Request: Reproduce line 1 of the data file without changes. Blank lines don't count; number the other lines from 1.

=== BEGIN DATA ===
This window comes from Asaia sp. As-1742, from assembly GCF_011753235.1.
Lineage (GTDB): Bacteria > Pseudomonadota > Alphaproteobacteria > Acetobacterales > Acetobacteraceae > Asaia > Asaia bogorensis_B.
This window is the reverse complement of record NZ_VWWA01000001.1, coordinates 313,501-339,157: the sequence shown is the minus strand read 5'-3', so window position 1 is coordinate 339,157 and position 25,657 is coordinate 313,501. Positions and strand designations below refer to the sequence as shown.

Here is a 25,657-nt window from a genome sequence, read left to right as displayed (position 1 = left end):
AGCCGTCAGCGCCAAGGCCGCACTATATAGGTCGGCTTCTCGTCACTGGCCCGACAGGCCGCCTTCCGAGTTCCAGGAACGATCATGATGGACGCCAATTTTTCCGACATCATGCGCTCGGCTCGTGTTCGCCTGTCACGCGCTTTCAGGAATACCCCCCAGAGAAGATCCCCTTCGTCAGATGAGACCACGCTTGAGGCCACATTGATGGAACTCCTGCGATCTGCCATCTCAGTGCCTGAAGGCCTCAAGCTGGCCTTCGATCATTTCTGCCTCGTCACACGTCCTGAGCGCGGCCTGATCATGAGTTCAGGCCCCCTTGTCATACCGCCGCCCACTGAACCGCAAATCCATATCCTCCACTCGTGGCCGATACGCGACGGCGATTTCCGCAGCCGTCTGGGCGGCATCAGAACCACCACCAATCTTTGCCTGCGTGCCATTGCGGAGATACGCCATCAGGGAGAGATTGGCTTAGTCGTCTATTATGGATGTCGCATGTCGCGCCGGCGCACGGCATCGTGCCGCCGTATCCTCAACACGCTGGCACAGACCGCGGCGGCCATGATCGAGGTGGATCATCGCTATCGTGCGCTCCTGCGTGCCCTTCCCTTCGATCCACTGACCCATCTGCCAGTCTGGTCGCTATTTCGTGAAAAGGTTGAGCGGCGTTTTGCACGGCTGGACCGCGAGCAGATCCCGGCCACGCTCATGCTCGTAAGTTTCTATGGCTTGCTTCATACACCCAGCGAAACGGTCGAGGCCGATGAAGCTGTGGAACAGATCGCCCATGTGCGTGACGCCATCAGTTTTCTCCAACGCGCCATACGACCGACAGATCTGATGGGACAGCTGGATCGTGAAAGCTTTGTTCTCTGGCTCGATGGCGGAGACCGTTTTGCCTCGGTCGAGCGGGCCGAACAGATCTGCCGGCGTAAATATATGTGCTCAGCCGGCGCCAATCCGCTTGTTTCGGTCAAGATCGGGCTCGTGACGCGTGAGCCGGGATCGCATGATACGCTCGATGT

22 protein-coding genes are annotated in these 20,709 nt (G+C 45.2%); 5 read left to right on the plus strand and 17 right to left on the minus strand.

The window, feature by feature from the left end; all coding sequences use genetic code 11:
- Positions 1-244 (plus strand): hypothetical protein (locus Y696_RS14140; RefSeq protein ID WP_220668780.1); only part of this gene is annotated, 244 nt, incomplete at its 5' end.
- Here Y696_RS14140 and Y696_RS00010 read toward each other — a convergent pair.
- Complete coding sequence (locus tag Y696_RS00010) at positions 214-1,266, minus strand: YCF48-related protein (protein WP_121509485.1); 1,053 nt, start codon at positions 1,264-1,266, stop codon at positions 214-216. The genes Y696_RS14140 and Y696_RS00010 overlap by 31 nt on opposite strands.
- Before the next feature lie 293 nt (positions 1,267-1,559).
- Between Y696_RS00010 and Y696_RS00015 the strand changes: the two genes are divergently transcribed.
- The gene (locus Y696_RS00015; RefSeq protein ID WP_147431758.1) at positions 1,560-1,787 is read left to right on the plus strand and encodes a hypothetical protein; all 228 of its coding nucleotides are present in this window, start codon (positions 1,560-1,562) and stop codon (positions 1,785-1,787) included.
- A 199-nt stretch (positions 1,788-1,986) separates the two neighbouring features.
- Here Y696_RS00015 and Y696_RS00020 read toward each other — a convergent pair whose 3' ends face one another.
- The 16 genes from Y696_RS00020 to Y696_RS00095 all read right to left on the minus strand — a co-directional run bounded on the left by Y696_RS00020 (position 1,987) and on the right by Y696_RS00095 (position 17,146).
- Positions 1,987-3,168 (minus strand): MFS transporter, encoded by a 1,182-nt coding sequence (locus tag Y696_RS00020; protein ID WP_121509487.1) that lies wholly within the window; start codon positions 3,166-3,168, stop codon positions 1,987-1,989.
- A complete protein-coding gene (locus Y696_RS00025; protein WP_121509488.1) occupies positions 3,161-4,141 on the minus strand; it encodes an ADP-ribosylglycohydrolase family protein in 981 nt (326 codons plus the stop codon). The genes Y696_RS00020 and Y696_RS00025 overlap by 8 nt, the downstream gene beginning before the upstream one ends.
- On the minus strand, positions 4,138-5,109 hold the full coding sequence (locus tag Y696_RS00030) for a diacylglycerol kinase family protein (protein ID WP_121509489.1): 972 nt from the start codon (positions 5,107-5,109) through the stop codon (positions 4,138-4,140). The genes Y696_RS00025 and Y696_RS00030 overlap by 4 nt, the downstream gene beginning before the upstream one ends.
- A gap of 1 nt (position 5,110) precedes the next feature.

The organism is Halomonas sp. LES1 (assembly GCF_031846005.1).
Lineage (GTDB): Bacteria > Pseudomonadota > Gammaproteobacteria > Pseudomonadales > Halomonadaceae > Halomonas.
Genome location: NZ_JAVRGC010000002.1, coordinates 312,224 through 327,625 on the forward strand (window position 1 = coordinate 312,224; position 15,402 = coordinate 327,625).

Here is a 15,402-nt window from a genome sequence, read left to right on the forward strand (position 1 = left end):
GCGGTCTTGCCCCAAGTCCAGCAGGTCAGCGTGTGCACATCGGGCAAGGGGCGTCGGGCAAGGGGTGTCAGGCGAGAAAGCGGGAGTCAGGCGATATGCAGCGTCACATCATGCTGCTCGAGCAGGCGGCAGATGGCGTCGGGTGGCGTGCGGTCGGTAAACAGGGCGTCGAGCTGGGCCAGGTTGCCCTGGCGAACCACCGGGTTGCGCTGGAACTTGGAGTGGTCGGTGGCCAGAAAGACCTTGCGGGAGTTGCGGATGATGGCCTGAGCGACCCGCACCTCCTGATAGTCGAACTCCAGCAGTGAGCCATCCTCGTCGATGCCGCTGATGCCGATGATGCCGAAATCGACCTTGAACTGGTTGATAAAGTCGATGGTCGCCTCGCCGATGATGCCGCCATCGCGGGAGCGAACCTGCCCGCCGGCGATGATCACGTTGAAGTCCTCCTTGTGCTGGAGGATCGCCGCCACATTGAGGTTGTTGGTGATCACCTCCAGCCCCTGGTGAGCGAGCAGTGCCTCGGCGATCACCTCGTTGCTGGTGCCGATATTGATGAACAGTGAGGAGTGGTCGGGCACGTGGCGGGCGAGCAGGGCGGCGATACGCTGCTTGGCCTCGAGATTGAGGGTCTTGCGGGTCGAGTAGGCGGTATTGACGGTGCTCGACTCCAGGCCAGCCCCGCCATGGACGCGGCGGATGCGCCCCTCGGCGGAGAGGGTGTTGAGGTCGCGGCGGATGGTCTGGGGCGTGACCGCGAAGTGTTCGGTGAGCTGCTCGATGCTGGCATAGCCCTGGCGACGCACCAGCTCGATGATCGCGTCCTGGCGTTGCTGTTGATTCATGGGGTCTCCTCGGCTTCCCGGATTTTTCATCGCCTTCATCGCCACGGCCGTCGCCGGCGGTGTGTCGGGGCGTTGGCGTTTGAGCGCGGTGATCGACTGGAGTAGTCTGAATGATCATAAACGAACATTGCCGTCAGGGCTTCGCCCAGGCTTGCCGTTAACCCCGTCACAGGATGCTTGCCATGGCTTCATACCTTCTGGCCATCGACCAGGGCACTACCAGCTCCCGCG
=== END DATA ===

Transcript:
This window comes from Asaia sp. As-1742, from assembly GCF_011753235.1.